Here is just one of the many places where Michael Kinsley (whom I regard as a columnistic legend, by the way) went wrong in his piece about newspaper articles being "too long" for their own good. The article "Cut This Story!" appeared in the January/February issue of (glorious, wonderful, thanks for the shout-out) The Atlantic magazine and has generated both heat and light ever since.
"Quotes from outside experts or observers are also a rich source of unnecessary verbiage in newspaper articles," Kinsley writes. He then uses, as an example of this conduct, a November 8, 2009 article from The New York Times written by Louise Story on bank bailouts. Kinsley didn't like that Story quoted a man in the bank bailout business named Jesse M. Brill. "I, for one, have never heard of Jesse M. Brill before," Kinsley wrote. "He may be a fine fellow. But I have no particular reason to trust him, and he has no particular reason to need my trust."
This is what the first crack at a Google tells us about Mr. Brill. Pretty impressive. What follows then is my argument on his behalf, and on behalf of the reporter who used his quote to enrich her story, and on behalf of experts and analysts (like me) everywhere. Sorry, Mr. Kinsley. Call it cheesy but consider it a long-due and deeply-respectful payback for your "Muffins" book, which I dutifully bought and devoured when I was in college.
Like Kinsley, I had never before met or heard of Jesse M. Brill before his brief quote was included in Story's story. Unlike Kinsley, however, I was nonetheless impressed that Brill would evidently be prominent and respected enough in his field to garner the attention and respect of a Times' reporter. I assume, as I believe most reasonable people do, that reporters for the Times care about which sources they choose to quote in their stories because they care about what their editors and bosses and other sources think about their coverage of their beat.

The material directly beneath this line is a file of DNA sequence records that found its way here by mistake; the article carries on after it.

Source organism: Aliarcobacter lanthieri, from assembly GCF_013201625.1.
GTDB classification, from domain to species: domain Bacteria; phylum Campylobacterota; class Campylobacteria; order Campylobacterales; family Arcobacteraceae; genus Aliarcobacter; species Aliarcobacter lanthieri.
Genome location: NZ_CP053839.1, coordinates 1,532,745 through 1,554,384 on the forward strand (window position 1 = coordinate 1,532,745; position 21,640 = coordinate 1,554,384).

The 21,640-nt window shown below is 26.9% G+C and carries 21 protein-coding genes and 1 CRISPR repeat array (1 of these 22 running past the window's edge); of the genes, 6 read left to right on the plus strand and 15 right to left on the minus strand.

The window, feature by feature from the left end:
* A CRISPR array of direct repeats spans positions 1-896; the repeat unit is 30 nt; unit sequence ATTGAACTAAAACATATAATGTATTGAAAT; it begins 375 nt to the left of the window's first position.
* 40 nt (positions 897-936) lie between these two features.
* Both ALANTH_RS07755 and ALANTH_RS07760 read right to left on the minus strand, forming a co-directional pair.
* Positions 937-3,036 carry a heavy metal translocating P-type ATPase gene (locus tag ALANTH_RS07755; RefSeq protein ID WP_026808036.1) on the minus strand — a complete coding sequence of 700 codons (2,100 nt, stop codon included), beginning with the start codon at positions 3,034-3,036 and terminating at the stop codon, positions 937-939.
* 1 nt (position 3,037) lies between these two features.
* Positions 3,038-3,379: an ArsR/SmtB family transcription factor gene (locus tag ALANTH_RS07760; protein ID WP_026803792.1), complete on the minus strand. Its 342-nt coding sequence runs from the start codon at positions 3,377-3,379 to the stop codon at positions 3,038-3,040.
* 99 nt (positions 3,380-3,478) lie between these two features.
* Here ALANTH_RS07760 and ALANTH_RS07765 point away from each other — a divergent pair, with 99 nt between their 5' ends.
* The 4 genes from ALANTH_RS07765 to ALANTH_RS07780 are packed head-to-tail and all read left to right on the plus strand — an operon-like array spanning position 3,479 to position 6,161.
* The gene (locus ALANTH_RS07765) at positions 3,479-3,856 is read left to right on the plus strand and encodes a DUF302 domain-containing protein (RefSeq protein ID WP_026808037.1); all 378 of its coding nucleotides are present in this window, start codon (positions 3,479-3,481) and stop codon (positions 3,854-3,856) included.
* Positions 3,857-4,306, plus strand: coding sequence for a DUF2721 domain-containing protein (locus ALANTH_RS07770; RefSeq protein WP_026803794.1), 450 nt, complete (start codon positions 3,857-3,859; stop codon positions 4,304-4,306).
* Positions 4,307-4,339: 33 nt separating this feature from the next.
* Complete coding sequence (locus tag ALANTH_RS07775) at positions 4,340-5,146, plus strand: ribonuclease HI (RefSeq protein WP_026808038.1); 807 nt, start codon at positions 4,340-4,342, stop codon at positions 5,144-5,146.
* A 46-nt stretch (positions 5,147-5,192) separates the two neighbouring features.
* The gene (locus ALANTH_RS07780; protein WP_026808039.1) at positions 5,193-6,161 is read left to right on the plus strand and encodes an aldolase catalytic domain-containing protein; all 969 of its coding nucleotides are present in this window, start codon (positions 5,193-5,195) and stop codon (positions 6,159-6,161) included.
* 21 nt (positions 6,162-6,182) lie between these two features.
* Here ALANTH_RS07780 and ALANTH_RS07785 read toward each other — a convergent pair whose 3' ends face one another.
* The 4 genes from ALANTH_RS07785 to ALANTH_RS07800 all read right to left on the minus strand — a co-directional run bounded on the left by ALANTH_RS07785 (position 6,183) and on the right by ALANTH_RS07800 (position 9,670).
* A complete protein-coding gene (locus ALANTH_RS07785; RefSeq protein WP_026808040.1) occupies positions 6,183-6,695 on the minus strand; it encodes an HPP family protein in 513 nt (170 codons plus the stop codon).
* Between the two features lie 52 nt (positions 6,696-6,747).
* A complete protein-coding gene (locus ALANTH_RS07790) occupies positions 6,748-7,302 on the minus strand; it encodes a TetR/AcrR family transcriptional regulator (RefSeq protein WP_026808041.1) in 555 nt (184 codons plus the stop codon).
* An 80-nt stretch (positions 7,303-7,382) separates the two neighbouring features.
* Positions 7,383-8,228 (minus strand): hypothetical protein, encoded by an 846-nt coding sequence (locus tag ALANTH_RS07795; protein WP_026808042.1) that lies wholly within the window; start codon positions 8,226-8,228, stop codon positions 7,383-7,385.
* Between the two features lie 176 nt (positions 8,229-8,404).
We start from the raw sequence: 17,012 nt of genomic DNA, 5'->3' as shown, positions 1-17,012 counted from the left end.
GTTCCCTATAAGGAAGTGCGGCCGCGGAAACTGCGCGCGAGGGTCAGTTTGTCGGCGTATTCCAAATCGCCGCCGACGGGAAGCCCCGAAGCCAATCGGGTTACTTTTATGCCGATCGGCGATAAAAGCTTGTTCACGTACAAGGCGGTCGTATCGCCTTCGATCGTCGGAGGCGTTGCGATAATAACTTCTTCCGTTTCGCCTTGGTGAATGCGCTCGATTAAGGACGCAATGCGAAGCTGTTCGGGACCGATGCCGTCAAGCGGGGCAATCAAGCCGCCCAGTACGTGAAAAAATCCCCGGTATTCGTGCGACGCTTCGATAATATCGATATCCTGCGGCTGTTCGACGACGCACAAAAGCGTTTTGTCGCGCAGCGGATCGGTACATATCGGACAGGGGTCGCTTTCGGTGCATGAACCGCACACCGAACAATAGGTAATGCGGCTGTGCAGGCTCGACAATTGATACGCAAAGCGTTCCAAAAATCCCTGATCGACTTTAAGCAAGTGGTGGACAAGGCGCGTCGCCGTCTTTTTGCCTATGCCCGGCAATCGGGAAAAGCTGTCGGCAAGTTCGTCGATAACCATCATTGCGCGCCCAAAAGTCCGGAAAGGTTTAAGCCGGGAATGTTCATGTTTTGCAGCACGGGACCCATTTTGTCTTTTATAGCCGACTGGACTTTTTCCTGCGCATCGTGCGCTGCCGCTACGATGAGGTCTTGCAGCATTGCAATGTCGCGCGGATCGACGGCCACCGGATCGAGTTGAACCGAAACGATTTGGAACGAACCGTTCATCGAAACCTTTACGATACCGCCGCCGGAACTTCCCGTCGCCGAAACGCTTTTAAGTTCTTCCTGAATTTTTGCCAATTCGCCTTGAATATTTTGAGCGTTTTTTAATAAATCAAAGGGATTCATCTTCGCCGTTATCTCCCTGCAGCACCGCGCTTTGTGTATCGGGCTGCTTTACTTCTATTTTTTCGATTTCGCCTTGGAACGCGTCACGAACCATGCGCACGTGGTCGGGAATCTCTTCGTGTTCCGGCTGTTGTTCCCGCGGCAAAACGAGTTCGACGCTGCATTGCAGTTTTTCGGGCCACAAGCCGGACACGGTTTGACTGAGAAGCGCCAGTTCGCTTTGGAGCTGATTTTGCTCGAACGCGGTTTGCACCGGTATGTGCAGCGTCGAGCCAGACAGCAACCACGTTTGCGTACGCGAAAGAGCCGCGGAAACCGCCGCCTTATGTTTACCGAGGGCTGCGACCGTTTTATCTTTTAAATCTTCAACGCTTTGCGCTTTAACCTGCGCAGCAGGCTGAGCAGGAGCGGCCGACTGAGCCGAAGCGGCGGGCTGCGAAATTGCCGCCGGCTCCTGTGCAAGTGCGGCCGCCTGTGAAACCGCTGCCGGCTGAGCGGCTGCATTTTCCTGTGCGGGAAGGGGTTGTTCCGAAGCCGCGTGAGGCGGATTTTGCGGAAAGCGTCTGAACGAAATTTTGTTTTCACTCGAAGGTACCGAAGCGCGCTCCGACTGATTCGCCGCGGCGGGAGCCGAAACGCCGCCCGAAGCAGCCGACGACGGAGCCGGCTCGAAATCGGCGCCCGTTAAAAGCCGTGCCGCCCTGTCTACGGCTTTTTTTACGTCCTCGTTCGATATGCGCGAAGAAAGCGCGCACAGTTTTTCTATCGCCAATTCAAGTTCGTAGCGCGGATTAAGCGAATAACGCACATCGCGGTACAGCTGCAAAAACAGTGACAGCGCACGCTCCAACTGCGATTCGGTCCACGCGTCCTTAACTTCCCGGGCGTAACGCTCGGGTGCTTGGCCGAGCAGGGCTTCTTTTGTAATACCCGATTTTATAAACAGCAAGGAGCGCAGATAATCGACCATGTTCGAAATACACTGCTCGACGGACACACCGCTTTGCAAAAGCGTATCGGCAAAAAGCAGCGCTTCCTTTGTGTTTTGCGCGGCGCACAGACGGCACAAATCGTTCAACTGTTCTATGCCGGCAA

If Story is a legitimate journalist, and I assume she is, and if she is a good one, and I assume she is otherwise she wouldn't be at the Times, she has every incentive to include only the best quotes from only the best sources in the precious space she has in which to tell her tale. If Brill had said something stupid, or completely out of whack with Story's experiences and perspectives, she would not have included his views in her piece. The people reading Story's piece--not people like me and Kinsley but people who know anything about bank bailouts--are Story's "checks and balances." If she doesn't impress them with her use of quotes, she won't get them as sources when it all comes round again. She will ultimately lose her beat or her job.
I know a little more than most about this because I have routinely been the "source" who gets quoted as an "expert" in a story about the law. In fact, although I cannot remember the date, I still remember the day I was first quoted in The Times. It was during the Timothy McVeigh trial and I felt as though I had arrived. I also felt as though I had had to earn the right to be quoted by my commentary and analysis on the Oklahoma City bombing trial. I am quite sure that Brill felt the same way on November 8. I would be shocked if he did not.